To fix permissions, log back into your SSH app and reconnect to your host.

Change directories to your root WordPress directory

cd domains/

List the files to make sure you’re in the correct directory and can see the /wp-content/ folder but are not in it.

Change all the directories within wp-content to 755 (-rwxr-xr-x):

find wp-content -type d -exec chmod 755 {} \;

Change all the files within wp-content to 644 (-rw-r-r-):

find wp-content -type f -exec chmod 644 {} \;

Alternately, you can manage permissions via the MediaTemple file manager in the Account Center. The trouble with this approach is it seems to be missing a recursive feature—i.e., you have to set permissions on each file and folder individually.

Customize your website

For this experiment, I wasn’t about to develop an entire theme from scratch because—well, nobody does that anymore. There are an abundance of amazing responsive themes and WordPress has built-in tools for browsing, previewing, installing, and configuring.

I did, however, want to show that custom theme development is an option, so I went ahead and forked a “parent” theme to create a child theme and modify its code as a proof-of-concept. (It’s best practice to not modify the parent theme directly, to allow for system updates.)

Step 1: Find and install a parent theme

Under your administrative menu in Appearance > Themes, you can browse featured or popular themes. There are even search tools if you have specific criteria, but those search tools are primarily relevant for desktop sites—i.e., the number of columns.

I have a theme I’ve already used that I quite like the simplicity of, so I went ahead and searched for “Editor” as my parent theme.

Tips when reviewing mobile-only themes:

  • Thumbnails – Unfortunately, the thumbnails for WordPress themes are desktop screenshots, so they are less relevant for mobile-only shopping. However, when you select a theme, you can preview it.
  • Collapse Info – The way the theme previewer is laid out, the desktop info sidebar for the theme’s information appears to be the entire layout on mobile. There’s a collapse button at the bottom and it is a bit finicky on mobile. However, if you click it a couple times and are patient, it will hide the sidebar so you can see the theme.
  • Responsive – If the theme does not look right on mobile, it is not responsive. Move on to the next one. If you switch away from featured or popular, chances are it is an older theme that isn’t as responsive.
  • Usability – Focus on layout you like and ignore artwork, fonts, or colors. It’s relatively easy to correct those and your mobile-only audience is more interested in utility than beauty.
  • Load Time – If the theme seems slow, it probably will be for your users also. Pass.
  • Live Preview – To preview a theme with your content in it, you have to first install the theme. You can preview it without having to enable it.

After installing the parent theme, you can preview it with your own content and set a bunch of your site settings through the theme configuration before enabling it.

Enable the parent theme and optionally create any artwork for the theme in PicLab (or other app) while you are at it. You may need to reselect some of this content after you create your child theme, but if you’re trying on this parent theme for the first time, it’s worth the preview.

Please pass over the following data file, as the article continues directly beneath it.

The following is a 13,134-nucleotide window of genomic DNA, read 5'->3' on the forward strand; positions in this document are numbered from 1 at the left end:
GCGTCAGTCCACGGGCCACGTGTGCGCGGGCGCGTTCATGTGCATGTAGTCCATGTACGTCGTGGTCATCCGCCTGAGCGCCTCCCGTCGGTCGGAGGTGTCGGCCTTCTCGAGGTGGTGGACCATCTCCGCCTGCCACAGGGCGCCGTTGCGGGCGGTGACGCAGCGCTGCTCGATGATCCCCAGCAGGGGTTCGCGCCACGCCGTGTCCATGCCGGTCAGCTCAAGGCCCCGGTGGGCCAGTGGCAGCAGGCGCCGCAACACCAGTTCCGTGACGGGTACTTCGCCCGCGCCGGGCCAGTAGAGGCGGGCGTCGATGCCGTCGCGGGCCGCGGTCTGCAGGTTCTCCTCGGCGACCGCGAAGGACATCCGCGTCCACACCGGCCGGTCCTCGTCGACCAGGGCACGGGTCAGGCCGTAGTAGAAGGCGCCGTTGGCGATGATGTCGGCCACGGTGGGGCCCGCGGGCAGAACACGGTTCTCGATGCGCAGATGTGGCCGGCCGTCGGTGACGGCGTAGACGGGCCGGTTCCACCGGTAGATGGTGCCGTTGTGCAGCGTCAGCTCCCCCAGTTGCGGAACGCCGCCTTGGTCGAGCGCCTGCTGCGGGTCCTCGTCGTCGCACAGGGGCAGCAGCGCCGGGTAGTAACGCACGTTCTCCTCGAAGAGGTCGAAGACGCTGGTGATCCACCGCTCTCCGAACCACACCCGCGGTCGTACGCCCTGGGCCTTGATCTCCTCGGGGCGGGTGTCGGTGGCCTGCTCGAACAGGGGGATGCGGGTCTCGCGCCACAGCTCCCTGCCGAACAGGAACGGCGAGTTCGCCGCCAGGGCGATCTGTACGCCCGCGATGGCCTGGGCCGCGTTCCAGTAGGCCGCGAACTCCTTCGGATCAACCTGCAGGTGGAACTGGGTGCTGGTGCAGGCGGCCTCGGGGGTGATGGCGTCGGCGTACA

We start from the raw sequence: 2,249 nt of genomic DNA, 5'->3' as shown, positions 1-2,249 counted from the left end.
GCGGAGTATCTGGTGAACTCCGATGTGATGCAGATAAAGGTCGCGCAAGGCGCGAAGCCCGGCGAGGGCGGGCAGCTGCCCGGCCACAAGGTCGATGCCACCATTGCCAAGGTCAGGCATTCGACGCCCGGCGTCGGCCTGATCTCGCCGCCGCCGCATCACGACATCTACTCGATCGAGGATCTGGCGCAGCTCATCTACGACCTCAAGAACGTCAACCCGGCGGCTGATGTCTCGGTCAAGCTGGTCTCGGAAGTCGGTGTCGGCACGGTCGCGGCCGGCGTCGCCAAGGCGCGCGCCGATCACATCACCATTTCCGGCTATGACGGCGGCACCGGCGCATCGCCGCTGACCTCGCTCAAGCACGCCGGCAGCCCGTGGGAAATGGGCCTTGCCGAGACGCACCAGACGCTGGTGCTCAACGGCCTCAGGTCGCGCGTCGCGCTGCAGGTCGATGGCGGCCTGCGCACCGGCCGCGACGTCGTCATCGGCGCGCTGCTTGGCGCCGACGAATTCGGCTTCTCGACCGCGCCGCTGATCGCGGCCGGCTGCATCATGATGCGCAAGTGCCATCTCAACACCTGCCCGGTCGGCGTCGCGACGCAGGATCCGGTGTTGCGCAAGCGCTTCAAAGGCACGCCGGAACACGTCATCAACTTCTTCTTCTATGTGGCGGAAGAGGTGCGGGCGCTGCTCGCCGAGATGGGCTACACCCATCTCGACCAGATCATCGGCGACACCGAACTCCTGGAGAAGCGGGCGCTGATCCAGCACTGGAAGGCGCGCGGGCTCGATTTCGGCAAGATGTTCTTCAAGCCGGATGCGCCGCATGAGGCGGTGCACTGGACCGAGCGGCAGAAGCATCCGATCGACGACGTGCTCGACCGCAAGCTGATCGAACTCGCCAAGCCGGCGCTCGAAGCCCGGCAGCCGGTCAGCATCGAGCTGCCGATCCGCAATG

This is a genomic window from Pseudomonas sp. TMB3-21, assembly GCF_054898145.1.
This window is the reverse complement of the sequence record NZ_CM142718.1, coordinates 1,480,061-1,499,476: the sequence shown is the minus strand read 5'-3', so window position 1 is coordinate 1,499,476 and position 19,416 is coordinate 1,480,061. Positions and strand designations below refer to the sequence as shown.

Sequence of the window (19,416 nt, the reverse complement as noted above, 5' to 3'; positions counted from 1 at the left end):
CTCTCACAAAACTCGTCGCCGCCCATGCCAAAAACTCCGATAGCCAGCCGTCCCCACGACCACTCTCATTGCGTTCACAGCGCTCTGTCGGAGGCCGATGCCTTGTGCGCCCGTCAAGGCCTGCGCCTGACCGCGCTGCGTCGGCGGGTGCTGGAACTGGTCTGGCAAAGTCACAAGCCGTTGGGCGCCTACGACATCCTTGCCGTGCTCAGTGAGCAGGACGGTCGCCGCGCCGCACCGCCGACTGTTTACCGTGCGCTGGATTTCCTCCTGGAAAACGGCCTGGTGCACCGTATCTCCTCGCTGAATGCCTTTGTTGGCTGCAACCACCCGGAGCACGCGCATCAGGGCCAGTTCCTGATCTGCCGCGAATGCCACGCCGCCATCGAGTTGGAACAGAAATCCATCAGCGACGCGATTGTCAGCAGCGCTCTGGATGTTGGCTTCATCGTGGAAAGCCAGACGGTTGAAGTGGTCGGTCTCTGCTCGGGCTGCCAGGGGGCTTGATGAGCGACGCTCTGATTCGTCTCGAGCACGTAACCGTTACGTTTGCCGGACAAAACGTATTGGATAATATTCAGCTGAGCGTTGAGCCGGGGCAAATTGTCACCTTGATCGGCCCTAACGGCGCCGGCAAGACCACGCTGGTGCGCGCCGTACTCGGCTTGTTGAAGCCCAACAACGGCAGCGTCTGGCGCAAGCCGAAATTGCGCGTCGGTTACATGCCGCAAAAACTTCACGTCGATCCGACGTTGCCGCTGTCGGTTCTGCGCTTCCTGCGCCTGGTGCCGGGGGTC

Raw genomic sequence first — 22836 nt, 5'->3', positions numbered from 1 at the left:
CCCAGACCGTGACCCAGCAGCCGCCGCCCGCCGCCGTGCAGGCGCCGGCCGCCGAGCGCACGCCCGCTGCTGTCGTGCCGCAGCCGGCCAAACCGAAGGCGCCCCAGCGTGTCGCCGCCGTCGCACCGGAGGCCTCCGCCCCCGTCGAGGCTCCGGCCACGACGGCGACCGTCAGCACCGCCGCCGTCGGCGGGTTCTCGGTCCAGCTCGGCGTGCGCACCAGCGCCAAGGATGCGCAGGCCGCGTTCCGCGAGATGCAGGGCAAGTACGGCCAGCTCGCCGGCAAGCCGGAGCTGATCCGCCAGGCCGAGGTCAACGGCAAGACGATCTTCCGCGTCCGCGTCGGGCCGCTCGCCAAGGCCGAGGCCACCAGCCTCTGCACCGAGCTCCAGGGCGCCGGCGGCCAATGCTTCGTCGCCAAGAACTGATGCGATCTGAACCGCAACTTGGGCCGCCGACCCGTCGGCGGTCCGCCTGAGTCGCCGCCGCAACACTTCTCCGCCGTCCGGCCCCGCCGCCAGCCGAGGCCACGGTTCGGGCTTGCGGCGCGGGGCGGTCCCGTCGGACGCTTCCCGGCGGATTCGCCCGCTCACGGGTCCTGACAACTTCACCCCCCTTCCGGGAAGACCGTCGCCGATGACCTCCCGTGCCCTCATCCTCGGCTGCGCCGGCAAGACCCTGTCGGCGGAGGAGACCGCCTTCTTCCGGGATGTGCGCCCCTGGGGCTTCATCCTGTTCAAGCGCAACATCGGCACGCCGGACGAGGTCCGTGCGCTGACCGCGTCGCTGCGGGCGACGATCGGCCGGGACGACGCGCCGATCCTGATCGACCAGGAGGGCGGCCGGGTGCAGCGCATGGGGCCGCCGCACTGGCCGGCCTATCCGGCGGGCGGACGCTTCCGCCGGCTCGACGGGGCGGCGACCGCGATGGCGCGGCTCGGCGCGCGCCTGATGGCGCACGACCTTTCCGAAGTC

Step 2: Create a child theme

Now that we have a usable parent theme, let’s create a custom child theme. There are a few ways to do this. If you already have an FTP or other file management app, you can duplicate the theme directory there. You could use the MediaTemple (or equivalent) Account Center’s file manager. You could even turn back to your SSH app. However, I’m trying to show how this can be done by non-developers, so I used a WordPress plugin called Child Theme Configurator.

Add any necessary plugins:

  1. Browse to the plugins area in your WordPress admin area.
  2. Add New to search for and install Child Theme Configurator.
  3. Activate the new plugin after install.
  4. Optionally, do some plugin cleanup and delete the Hello Dolly plugin.
  5. Optionally, install any security plugins. My favorites for a fresh install are Block Spam By Math ReloadedLimit Login AttemptsBroken Link Checker, and Disqus to replace the native registration/commenting system.

Use Child Theme Configurator:

  1. Under Tools > Child Themes, create a new theme.
  2. You need only add the slug and theme name. All other settings can remain default.
  3. Browse back to your theme management area to preview your child theme, set any metadata, and activate your new child theme that—for the moment—looks exactly as it did before.

Step 3: Modify your theme

To customize the code o your new theme, again you could modify this via SSH, your hosting file manager, an FTP client, or other file management app. However, WordPress has a built-in editor included under Appearance > Editor. The downside of this approach, is of course version control, but this post won’t get into that.

In my example, I simply changed a few font colors to demonstrate the capability. I used WebInspector to view source on my site and get class names to modify.

Publish your content

The last thing I did to prove this is possible end-to-end is, of course, publish some content. By default, WordPress creates one placeholder page and one blog post. I updated both to be information about this website and even added a photo from my phone via WordPress’ built-in media management.


It’s not the most gorgeous of sites with only a few minutes of theme customization, but you’ll see it works as expected. Imagine sitting on a bus, building a website, and drafting a blog post. That’s what we just accomplished:


When I originally considered this experiment, I was pretty sure it was possible, but I didn’t imagine how easy it would actually be. This is a long article because I wanted to have enough detail and screenshots in here for you to easily reproduce—but in reality if you are familiar with WordPress and the command line, the process was quite trivial. Add to that all of the mobile-friendly administration interfaces within the last calendar year and we’ve reached a pivot point, where tools will only continue to better, become more sophisticated, and increase efficiency.

We’re on the cusp of a fascinating and scary change—away from the mouse and keyboard mental models we’re used to. For more information on where we’re headed, read Part 1 (below) of this pair of articles, where I show how demand for this type of website and designer will only increase for a multitude of reasons.